Know Who You Are, Then Build a Contracting Business That Works For You

Posted by Shawn McCadden on Sun, Feb 16,2014 @ 01:10 PM

Peter Schneider

 

 

Guest Blogger: Peter Schneider, Peter Schneider Builder Contracor, Inc. has 20+ years experience and knowledge of residential custom building managing each project hands-on. He's been featured in national trade magazines and local publications and he's served on the Board of Directors of the Fairfield County Home Builders Association.  Peter offered this guest blog topic after reading my blog article titled: "Are You Less Of A Contractor If You Sub Everything Out?" I think Peter's message is a valuable one for contractors to consider.

 

Contractors; Know Who You Are, Then Build a Contracting Business That Works For You

Subs vs employeesUpon a little reflection I’ve realized there are a lot of ways to organize a contracting business, none of which are the “gold standard” and all of which either purposely or inadvertently express the personality of the owner.  At your inner core are you a manager or a craftsman? Are you a little of both? Are you neither?  Generally, I’ve noticed successful people have figured out who they are and how they add value to the equation.  Then they’ve set up a business system to capitalize on their strengths.  

If you are good with your hands, and want to be left alone to do your work, you probably will be a good one-man show type of contractor who can keep busy working for a few General Contractors. I work with carpenters, tile guys and drywall tapers that operate like this – most of whom survived the 7 year long down-turn OK.

If you can teach others a trade like framing, painting, drywall, etc, you can assemble a crew that will make you a nice profit, but you will need someone to run the “business” end of things, at your direction, leaving you free to estimate and sell and manage production. Profitably managing direct employees is a job unto itself and in my opinion is only appropriate when you have a crew that specializes in one type of work.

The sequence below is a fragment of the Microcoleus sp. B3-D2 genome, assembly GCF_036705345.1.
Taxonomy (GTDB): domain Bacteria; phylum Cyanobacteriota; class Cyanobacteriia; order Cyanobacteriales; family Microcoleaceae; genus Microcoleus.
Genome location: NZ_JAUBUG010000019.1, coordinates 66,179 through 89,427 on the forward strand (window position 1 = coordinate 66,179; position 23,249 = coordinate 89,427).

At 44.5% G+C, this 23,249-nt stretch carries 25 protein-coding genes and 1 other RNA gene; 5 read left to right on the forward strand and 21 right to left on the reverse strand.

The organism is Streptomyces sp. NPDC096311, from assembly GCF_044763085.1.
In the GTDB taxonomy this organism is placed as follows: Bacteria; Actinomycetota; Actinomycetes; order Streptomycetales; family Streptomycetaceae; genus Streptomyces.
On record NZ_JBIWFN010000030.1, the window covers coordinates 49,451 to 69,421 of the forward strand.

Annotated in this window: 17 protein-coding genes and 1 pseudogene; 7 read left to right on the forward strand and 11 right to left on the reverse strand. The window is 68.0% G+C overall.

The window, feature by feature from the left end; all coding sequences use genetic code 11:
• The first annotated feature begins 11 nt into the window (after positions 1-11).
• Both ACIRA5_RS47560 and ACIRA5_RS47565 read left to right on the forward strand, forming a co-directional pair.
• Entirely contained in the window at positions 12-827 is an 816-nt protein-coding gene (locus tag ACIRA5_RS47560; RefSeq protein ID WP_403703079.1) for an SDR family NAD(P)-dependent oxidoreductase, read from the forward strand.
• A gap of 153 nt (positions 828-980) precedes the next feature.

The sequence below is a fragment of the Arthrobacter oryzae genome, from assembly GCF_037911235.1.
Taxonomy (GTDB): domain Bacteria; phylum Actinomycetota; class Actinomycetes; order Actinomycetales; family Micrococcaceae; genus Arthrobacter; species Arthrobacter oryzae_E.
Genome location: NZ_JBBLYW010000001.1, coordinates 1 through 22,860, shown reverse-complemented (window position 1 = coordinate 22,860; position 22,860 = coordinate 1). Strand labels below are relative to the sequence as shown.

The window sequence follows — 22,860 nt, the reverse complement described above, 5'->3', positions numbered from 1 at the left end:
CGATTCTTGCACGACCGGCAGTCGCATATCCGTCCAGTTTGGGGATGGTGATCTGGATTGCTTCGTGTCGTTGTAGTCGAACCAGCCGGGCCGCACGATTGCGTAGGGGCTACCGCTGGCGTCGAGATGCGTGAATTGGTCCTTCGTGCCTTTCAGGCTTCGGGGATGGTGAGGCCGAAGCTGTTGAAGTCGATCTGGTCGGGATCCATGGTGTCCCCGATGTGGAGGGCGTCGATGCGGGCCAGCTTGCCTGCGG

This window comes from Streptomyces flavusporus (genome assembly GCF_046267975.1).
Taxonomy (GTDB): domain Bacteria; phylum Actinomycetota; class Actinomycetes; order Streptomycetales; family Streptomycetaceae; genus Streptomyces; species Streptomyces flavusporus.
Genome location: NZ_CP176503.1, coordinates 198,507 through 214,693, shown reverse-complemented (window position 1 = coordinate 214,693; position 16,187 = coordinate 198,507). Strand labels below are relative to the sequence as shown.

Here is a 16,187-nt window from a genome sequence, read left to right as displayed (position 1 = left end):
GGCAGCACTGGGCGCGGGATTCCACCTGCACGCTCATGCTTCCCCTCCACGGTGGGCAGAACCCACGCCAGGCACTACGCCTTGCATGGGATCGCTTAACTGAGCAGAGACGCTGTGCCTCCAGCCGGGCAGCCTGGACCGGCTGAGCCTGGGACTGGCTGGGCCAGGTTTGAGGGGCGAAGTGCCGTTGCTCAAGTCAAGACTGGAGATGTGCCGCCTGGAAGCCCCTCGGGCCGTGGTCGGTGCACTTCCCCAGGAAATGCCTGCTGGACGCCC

Peter Schneider Builder Contractor CrewIf you are excited about putting a team of specialized professional craftsmen together to construct a series of varied job types where organization & management are key elements of production & profitability, you’re a good fit for a general contractor operation. A GC set up is generally best for larger jobs like a custom home, a larger addition, or a whole house remodel job. Sometimes smaller jobs that require a higher level of craftsmanship like a special faux finish on walls, or custom built in cabinetry, or precision stone work are best left to the specialist sub contractor.  Higher end bath remodels are also a good fit for a GC with a loyal team of trade contractors. You absolutely must develop a team that you work with regularly so you can be assured of consistent quality and integration between trades.

For me, I’ve noticed the comparatively greater value of leveraging my time providing work opportunities for, and coordinating the activity of other professionals. 

There are inescapable sales, marketing and overhead costs of running a business not directly associated with performing your revenue producing activity. A good GC-Sub relationship takes this into account, or at least I like to think it does in my case.

 

 

Topics: Guest Blogs, Building Relationships, Subcontractor Considerations, Opinions from Contractors, Business Planning, Sage Advice, Business Considerations

Contractors, Were You Being Thankful and Did You Giving Thanks Too?

Posted by Shawn McCadden on Tue, Dec 03,2013 @ 06:00 AM

Contractors, Were You Being Thankful and Did You Giving Thanks Too?


Thanksgiving Thoughts for Contractors

How did you celebrate Thanksgiving this year?

I hope you did something to thank the world around you for what you have and should be thankful for!

Here's what I did

My wife, daughter and I volunteered for the day helping put together and deliver meals for those less fortunate than us.   I belong to the Hudson Fish and Game Club in Hudson NH.   Every Thanksgiving, the club, its members and lots of volunteers all work together to make this annual event a reality for the surrounding communities.   It sure feels good to be part of the efforts.  In past years we have also helped with the delivery of the meals.   Although some drop-offs are an eye opener about how tough things are for may people, it’s also a great feeling to drop by with a bag chock-full of Thanksgiving dinner, rolls, pie, fruits, gravy and whole bunch more of traditional Thanksgiving treats.  The giant smiles and even sometimes the joyful tears can make your day!

 

 

Getting Everything Ready For The Big Day

HFG Thankgiving Dinner

HFG Meal Delivery Bags
   

Hudson Fish and Game Turkey Dinner Hudson Fish and Game Thanksgiving Volunteer

 

 

Volunteers Help Fill Plates For Delivery